The North Carolina Oyster Trail is a grassroots effort to support oyster tourism throughout the coastal regions of the state. Initially focused on the Outer Banks when it was launched two years ago, eight companies in the Wilmington to Topsail area now are among the 30 participants.
The idea is to drive visitors to area shellfish farms, restaurants, markets, and educational centers. Oyster-related businesses must meet a list of criteria to become a member.
“The Oyster Trail is putting a lot of bigger farms on the site,” says Evan Gadow of Three Little Spats Oyster Company, an oyster farm operating on a 60-plus acre lease near Topsail off Permuda Island. “You can book and go on tours, buy oysters up and down the coast. The hope is it will be kind of like how Napa Valley has their wine tours; we have an oyster tour.”
The group mirrors the Virginia Oyster Trail, which began in 2015. The North Carolina version, administered by the state Coastal Federation, Sea Grant and the Shellfish Growers Association, is slowly rolling out the program, and there have been a few snags in the net.
New Hanover County is in a bit of a hard spot. While wanting to encourage blue economy, sustainable fishing, and a healthy ocean environment, new leases have been halted by a shellfish farm moratorium.
“Getting a lease is a long process. Trying to find an area that is not around a lot of buildings, and development, it is hard to do,” says Mandy Uticone, co-owner of Carolina Beach Oyster Company. “New Hanover County is so developed, there’s a lot of user conflict. That’s why they have stopped right now.”
Uticone already had her company name with plans of farming near Carolina Beach. Instead, she subleases a small plot in Topsail.
Other oyster farmers echo the difficulty of getting leases. One described the lengthy process as a nightmare that lasted three years. Another pointed out the lack of help or incentives from the state, whereas Virginia subsidizes aquafarms.
“I can understand it. It is everybody’s water,” oyster farmer Conor MacNair says. “When you put something out there in the ocean, it should be for all our good. We did start off trying to farm in New Hanover, but we had a lot of pushback. So, we found ourselves up here in Pender County. We love it here. The best part of Pender is it feels like the oyster farms were here first and then the houses came.”
New Hanover County is currently home to eight shellfish farms. The temporary ban, which came out of a state law in July 2019, is from the Wrightsville Beach bridge to an area around Snow’s Cut. It is set to expire July 1, 2021.
“In 2011, we had a total of two applications for shellfish leases, in 2019 we had 106. That is a 5200 percent increase,” says Jacob Boyd, Section Chief of Habitat and Enhancement for the North Carolina Division of Marine Fisheries. “We really saw that huge jump around 2015 and 2016. And that is also when we saw a large shift in the type of lease requests. You have cages on the bottom, or cultch [material laid on oyster grounds to furnish points of attachment], that can’t be seen much except for the corner markers. Whereas, with water columns, using the floating bags or cages, you can see all those floating on the water.”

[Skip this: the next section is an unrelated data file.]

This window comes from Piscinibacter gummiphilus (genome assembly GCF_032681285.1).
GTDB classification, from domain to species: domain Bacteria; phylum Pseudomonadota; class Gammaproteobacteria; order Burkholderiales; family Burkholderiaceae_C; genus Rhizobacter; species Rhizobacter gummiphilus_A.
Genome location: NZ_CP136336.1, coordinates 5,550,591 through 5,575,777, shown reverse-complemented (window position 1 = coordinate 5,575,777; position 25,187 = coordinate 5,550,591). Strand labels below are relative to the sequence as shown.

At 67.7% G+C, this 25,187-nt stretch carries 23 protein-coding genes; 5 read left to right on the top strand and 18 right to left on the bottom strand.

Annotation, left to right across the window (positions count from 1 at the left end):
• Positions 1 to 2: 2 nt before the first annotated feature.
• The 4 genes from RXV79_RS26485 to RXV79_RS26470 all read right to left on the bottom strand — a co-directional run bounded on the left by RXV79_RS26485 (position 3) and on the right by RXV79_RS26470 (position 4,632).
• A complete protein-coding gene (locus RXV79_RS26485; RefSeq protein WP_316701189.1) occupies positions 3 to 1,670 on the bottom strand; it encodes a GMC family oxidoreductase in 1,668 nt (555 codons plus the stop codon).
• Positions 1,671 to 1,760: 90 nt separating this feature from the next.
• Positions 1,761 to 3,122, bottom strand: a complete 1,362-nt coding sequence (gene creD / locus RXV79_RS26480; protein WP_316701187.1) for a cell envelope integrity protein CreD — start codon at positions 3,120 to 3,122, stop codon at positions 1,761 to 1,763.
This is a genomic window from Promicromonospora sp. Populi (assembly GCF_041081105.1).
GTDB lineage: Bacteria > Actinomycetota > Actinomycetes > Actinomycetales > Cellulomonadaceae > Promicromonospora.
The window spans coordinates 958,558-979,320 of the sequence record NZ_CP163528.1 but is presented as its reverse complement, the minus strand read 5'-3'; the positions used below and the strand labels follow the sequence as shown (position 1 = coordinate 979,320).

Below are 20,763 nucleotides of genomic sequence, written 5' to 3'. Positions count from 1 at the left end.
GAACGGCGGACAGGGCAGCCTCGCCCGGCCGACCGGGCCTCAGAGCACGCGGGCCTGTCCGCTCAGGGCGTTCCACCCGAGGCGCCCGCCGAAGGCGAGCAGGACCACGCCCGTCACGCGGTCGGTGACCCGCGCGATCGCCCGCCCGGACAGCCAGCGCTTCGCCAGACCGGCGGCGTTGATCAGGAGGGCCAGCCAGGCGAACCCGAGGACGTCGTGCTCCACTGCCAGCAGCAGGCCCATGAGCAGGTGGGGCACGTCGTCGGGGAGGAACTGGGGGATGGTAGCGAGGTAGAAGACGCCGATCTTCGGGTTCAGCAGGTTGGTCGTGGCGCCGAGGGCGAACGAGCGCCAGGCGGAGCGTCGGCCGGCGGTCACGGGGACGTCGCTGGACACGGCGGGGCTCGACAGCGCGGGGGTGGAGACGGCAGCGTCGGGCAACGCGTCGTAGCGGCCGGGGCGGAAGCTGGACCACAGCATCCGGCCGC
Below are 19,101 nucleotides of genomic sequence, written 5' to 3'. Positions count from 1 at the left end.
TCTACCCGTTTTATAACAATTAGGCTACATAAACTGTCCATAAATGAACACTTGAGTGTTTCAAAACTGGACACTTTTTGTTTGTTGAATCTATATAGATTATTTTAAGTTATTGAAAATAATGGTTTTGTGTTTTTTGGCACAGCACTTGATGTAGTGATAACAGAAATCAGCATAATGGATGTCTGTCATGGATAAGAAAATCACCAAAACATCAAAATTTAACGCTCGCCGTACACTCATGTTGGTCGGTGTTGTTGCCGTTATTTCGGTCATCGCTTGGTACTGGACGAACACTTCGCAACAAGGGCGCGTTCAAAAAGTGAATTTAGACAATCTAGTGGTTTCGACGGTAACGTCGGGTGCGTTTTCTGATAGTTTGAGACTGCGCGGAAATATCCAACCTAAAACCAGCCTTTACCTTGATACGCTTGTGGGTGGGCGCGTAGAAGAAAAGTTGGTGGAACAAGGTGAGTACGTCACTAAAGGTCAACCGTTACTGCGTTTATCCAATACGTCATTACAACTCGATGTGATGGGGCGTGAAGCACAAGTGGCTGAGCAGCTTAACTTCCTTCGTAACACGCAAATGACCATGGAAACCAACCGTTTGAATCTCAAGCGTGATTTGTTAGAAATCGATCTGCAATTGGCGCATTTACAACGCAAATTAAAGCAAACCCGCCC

Boyd says that population growth in southern regions and the narrowness of some water bodies brought about a lot of NIMBY issues.
One tool his department launched to help all stakeholders is a GIS map that shows existing shellfish leases and any applications throughout the state.
Hurdles aside, area oyster farmers, sellers and restaurants anticipate the added interest the NC Oyster Trail will bring.
MacNair, who sells oysters from his N. SEA. Company farm seven days a week, is working on his oyster trail goal.
“My uncle got me into oyster farming,” MacNair says. “He started a farm in Tomales Bay, north of San Francisco, called Hog Island Oyster Company. It is something of an oyster mecca. They have a really awesome retail site with a picnic area. You can sit right there on the water and see the crew bringing in oysters in the background, you can shuck your own or get some on the half shell. That’s what I’m trying to do for the tourist aspect.”
MacNair, a University of North Carolina Wilmington graduate, farms a unique Australian technique to produce his branded oysters, the Dukes of Topsail Sound and the green-gilled Divine Pine. The green-gills feature a bright teal gill, which is a product of the algae consumed by the oysters. It’s fairly rare and can be quite sought after.
Restaurants and seafood markets must offer at least one type of North Carolina oyster year-round to be featured on the Oyster Trail website.
“All our oysters are local. In fact, they are either Stump Sound, Topsail Sound, Masonboro Sound or Sneads Ferry,” says Tidewater Oyster Bar chef Chris Vergili.
Tidewater opened Memorial Day weekend in Porters Neck, across the road from owners Robert and Leslie Pickens’ Kornerstone Bistro.
“We have been filling up and having a wait list on Friday and Saturday night. It’s a great problem to have in these times,” Vergili says.
The most popular item is oysters on the half shell. But if they want a sampling, diners can taste oysters from all four local farm areas.
“We’ve had great support from the local community, oyster farmers, and we use a lot of local farm produce too,” he says. “Supporting local business is very important to us.”
Another marker on the NC Oyster Trail is the Wrightsville Beach Brewery, owned by Wilmington native Jud Watkins.
“We have four different locals we usually get oysters from, two that harvest wild oysters and two that are farmers,” general manager Keith Sincavage says. “We can give customers descriptive details, if they want something salt forward, or something more moderately salty, we will try to help pair their taste with the beverages they like.”